OCCURRENT AFFAIR | Engagement & Reach

Across M&G NSW’s touring exhibitions there are participatory elements that promote community interaction, practical learning opportunities, professional development, and new tools for connecting with audiences. The program is diverse in its offerings, making tech-heavy exhibitions accessible to regional areas, using live performance and dance to activate audiences and spaces, and ensuring that the content of the exhibitions reflects contemporary interests and concerns.

All M&G NSW touring exhibitions are accompanied by an Exhibition Information Pack, which includes artwork lists, promotional details, installation guides, marketing templates, education resources for school aged students, and a mediation handbook for staff and volunteers, among other useful details to aid with a successful exhibition. These packs are modified and adapted to suit the needs of individual tours, and for OCCURRENT AFFAIR UQ Art Museum is working on an academic reader in collaboration with proppaNOW targeted at university students, who proppaNOW see as an important audience for this tour.




Tony Albert’s painting Terra Nullius (with Scrooge) recreates the Australian Institute of Aboriginal and Torres Strait Islander Studies (AIATSIS) map of Indigenous Australia, showing Aboriginal groups prior to colonisation.

The map serves as a visual reminder of the richness and diversity of Aboriginal and Torres Strait Islander Australia. In the centre of the work, Albert positions the Walt Disney character Scrooge McDuck, created in 1947. Based on the character Ebenezer Scrooge from Charles Dickens’s A Christmas Carol, Scrooge McDuck is portrayed as an oil and mining tycoon, businessman and industrialist. Standing on a map of pre-colonial Australia, Scrooge represents the colonial businessperson who since invasion have ruthlessly extracted Australia’s resources for economic gain, with no regard for the environment or the rights of the Aboriginal people to whom the land belongs.

This work will be an instructional piece to be painted by the local community, under the guidance of a local First Nations group, artist or centre partnering with each gallery on their respective presentations. Because of this, this work can painted on-site at the gallery, but could also be painted in another public or community venue as a temporary mural.


Richard Bell’s Embassy has travelled internationally since its first incarnation in 2013. The installation consists of a large military-style canvas tent surrounded by painted protest signs.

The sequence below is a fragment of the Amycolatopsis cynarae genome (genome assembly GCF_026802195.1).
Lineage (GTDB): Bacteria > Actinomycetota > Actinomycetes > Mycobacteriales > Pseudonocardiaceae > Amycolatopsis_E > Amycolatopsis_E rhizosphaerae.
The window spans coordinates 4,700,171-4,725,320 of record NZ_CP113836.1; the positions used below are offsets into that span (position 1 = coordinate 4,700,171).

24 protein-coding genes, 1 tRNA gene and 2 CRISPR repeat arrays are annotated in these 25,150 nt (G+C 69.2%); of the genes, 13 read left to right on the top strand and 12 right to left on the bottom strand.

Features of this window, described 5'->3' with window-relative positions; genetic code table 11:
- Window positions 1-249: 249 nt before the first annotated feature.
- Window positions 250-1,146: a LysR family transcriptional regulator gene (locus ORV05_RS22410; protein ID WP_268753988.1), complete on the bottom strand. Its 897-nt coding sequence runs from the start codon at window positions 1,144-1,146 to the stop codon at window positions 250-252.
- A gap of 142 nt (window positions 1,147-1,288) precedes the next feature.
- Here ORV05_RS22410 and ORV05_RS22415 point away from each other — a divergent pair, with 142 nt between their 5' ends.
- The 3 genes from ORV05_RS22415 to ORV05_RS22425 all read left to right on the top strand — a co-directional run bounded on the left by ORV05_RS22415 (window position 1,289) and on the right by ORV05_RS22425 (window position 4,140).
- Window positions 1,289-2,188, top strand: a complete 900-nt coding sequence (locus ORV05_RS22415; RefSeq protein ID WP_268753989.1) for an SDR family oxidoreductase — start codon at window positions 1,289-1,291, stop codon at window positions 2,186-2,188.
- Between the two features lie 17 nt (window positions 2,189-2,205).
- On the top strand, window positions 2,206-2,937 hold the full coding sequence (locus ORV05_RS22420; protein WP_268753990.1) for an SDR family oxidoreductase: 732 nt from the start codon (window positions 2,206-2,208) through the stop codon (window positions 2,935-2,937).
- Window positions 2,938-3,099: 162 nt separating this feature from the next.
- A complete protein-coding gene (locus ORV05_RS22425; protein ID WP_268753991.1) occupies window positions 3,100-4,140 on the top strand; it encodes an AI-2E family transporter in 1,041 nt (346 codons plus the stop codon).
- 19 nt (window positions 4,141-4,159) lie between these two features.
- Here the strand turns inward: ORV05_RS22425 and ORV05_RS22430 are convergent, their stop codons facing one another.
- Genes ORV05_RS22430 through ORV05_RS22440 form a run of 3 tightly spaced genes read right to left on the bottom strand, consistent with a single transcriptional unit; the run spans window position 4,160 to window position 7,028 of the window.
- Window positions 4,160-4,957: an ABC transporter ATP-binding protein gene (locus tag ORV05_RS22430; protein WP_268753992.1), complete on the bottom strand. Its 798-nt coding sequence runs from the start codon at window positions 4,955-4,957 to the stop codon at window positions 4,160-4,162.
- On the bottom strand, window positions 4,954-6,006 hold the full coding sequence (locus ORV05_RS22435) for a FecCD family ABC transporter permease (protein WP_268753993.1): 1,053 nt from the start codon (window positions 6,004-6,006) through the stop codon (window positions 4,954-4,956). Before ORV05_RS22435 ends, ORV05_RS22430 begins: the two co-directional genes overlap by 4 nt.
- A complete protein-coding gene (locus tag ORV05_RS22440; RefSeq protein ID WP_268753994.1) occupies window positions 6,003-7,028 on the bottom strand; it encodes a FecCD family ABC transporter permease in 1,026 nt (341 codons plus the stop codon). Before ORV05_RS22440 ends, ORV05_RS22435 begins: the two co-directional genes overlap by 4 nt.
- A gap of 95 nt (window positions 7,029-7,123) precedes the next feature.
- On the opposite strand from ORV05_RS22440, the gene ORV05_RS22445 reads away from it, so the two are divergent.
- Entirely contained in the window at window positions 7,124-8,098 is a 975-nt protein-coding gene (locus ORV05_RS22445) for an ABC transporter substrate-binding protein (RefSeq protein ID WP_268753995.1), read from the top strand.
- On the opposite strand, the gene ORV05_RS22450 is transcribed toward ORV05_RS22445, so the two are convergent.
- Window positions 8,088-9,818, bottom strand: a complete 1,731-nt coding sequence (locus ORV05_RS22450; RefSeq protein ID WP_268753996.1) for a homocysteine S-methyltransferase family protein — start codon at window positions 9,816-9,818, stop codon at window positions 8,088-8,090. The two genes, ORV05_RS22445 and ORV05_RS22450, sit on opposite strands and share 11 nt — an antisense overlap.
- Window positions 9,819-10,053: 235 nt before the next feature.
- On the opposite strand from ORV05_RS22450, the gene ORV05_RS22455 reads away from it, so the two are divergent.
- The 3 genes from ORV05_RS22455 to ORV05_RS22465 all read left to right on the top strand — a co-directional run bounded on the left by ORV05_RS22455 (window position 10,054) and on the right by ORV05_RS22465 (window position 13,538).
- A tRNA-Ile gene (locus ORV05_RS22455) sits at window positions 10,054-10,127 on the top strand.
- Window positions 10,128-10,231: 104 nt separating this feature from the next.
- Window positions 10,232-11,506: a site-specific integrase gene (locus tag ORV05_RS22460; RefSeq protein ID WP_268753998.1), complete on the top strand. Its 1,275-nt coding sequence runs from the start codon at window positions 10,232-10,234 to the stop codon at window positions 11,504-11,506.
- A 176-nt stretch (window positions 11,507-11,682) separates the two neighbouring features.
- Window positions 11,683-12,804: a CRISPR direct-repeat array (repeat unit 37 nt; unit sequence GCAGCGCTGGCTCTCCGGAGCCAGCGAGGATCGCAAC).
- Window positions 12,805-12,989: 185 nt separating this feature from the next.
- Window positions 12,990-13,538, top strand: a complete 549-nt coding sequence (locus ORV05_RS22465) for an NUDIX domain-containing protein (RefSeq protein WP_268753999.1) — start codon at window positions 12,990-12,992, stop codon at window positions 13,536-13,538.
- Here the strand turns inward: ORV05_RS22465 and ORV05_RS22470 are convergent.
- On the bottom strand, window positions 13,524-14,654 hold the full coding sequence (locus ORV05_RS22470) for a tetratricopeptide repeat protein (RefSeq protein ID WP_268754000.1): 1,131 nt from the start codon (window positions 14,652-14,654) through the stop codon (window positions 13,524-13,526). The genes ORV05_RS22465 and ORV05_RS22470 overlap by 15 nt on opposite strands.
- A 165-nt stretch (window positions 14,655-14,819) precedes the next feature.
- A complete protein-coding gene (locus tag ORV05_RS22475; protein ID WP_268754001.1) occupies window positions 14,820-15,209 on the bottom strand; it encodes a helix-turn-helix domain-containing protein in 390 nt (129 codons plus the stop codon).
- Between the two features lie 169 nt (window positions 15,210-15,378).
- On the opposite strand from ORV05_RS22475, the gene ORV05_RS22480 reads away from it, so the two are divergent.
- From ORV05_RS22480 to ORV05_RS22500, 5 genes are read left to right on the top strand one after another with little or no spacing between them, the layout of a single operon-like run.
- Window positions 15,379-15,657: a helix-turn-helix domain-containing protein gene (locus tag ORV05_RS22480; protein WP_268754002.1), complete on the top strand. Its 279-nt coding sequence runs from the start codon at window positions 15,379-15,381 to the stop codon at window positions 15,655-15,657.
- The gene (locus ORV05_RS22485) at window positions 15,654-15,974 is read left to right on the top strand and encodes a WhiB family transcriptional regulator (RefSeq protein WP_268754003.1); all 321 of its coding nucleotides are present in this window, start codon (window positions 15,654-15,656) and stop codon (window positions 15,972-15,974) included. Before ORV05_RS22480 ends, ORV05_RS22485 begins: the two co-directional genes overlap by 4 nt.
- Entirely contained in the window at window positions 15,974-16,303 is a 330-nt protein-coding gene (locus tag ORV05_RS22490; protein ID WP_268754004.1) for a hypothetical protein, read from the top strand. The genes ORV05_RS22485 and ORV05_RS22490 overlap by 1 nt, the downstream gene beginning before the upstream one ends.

Bell’s installation is inspired by the first Aboriginal Tent Embassy that was pitched on the grounds of Canberra’s Parliament House in 1972. Four Aboriginal men (Michael Anderson, Billy Craigie, Tony Coorey and Bertie Williams) set up a beach umbrella on the lawn outside Canberra’s Parliament House to protest the then Prime Minister William McMahon’s (1908–1988) denial of Aboriginal land rights.

Bell continues the legacy of the Embassy as a place of solidarity and resistance. As an itinerant roving embassy made in homage to the audacity and strength of the initial Aboriginal Tent Embassy creators, it is a space where people ask questions, share ideas, and create plans for a better future.

At each location on the tour, the Embassy will become a site for local discussion surrounding issues relevant to the community and Country, as well as a space for First Nations groups to speak, create and educate. The tent can be erected in just a few hours, making multiple engagements possible with various topics shaping conversation. We also hope that the sites for this discussion can venture away from the gallery space and into the community, local museums, local libraries, and other spaces of culture and congregation.



To launch OCCURRENT AFFAIR we aim to facilitate an Education Symposium at Lismore Regional Gallery in early 2023. We plan to bring together programming and First Nations project staff from the venues to learn from the artists in proppaNOW, the UQ Art Museum programming staff, the First Nations Education Resource authors, and each other, to then build upon these learnings during and beyond each iteration of OCCURRENT AFFAIR. 

M&G NSW gained a lot of insight into gaps in the sector through an Education Symposium held for our tour Void, curated by Wiradjuri educator Emily McDaniel, in partnership with UTS Gallery and Bathurst Regional Art Gallery. Through the meaningful conversations and connections of the symposium, as well as through supporting galleries with public programming, community consultation and contracting local First Nations installers over the three-year tour, the need for well-financed opportunities for galleries and museums to engage with local people on Country in ways that extend consultation into participation and leadership became clear. Our aim is for OCCURRENT AFFAIR to provide such experiences nationally.

The Symposium was like nothing I had ever experienced and allowed me to gain such a deep understanding on how to be inclusive and respectful of all First Nations, Aboriginal and Torres Strait Islander people with events and programming.

Void Education Symposium attendee


A UQ Art Museum exhibition touring with Museums & Galleries of NSW. This project has been assisted by the Australian Government through the Australia Council for the Arts, its arts funding and advisory body